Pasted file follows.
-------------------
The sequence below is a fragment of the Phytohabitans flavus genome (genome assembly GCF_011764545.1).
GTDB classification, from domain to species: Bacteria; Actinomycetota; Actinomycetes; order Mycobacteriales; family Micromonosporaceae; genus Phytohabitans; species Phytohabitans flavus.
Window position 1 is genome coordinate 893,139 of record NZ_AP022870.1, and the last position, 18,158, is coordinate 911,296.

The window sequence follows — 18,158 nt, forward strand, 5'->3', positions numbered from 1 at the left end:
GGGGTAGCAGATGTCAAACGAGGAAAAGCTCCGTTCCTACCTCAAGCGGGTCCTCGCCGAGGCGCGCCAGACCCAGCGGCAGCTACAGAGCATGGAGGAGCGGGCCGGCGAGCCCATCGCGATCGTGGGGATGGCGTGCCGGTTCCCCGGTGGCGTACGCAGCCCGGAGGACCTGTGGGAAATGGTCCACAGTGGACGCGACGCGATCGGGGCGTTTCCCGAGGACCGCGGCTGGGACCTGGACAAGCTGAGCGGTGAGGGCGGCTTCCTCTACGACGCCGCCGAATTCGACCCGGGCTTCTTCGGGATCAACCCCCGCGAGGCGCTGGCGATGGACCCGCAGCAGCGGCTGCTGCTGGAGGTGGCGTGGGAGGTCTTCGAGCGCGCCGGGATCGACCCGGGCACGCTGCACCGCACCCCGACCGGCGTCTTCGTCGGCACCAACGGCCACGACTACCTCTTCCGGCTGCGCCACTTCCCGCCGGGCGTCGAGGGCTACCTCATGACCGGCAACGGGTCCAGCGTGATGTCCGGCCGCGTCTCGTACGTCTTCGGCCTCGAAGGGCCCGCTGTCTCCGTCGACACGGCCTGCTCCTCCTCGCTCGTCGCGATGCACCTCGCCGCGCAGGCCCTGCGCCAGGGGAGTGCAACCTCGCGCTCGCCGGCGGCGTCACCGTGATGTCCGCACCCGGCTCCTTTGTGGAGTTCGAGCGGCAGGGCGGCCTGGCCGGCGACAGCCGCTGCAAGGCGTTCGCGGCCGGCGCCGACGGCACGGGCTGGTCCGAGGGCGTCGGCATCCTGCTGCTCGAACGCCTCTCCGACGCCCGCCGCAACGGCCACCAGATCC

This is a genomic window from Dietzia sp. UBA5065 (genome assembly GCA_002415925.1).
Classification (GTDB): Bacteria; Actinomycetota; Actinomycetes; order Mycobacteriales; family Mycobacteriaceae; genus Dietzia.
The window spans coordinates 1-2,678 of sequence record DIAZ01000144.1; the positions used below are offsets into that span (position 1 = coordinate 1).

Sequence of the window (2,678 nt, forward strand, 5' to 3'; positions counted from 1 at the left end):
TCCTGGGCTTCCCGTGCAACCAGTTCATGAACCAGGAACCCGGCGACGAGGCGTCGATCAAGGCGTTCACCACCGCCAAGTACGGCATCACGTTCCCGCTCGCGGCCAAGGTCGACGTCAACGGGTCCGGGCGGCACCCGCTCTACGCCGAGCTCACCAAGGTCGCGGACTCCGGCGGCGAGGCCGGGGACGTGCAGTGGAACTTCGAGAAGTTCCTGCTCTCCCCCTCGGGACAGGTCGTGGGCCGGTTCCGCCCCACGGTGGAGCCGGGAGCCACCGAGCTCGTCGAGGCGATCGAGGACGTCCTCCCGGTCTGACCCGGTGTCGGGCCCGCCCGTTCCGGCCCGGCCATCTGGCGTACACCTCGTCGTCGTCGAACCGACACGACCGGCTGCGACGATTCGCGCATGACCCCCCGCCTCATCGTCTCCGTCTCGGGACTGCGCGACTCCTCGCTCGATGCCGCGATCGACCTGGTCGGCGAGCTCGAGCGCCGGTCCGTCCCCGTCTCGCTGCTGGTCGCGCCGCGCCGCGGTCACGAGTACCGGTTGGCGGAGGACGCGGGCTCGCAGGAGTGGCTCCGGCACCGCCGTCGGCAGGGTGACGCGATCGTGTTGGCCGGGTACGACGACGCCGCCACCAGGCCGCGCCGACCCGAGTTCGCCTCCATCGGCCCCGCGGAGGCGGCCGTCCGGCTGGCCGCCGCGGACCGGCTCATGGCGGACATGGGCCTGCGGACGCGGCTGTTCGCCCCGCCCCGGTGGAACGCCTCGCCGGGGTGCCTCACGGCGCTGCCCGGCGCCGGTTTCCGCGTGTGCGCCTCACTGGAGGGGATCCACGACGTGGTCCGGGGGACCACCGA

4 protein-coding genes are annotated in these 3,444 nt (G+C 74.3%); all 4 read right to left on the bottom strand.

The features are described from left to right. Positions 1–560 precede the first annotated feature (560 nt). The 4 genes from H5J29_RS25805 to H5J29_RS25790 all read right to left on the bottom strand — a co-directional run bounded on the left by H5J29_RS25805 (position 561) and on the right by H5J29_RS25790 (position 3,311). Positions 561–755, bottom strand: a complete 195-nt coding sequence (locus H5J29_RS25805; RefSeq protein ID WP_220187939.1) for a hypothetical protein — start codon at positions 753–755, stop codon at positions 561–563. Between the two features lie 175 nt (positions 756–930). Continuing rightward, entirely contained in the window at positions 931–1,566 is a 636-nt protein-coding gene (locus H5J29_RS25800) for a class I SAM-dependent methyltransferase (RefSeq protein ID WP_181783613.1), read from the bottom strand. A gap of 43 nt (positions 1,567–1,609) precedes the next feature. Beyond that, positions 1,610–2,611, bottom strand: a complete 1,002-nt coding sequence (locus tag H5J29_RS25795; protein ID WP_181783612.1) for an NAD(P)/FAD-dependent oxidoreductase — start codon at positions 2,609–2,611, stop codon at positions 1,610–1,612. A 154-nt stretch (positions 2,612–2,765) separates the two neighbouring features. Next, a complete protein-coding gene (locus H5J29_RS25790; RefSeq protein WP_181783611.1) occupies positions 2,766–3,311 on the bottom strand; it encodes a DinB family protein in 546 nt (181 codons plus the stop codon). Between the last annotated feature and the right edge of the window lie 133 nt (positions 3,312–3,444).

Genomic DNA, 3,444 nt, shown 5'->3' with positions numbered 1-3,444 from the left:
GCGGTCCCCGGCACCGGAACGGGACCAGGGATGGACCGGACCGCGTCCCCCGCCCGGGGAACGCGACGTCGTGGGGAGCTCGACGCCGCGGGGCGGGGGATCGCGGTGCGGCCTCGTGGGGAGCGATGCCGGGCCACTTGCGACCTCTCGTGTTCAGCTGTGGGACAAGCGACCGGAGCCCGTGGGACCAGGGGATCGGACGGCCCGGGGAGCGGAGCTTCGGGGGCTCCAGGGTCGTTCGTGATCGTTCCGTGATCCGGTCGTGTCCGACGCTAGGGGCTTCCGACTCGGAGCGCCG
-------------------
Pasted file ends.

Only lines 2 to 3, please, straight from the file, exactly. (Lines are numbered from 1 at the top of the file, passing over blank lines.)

GTDB classification, from domain to species: Bacteria; Actinomycetota; Actinomycetes; order Mycobacteriales; family Micromonosporaceae; genus Phytohabitans; species Phytohabitans flavus.
Window position 1 is genome coordinate 893,139 of record NZ_AP022870.1, and the last position, 18,158, is coordinate 911,296.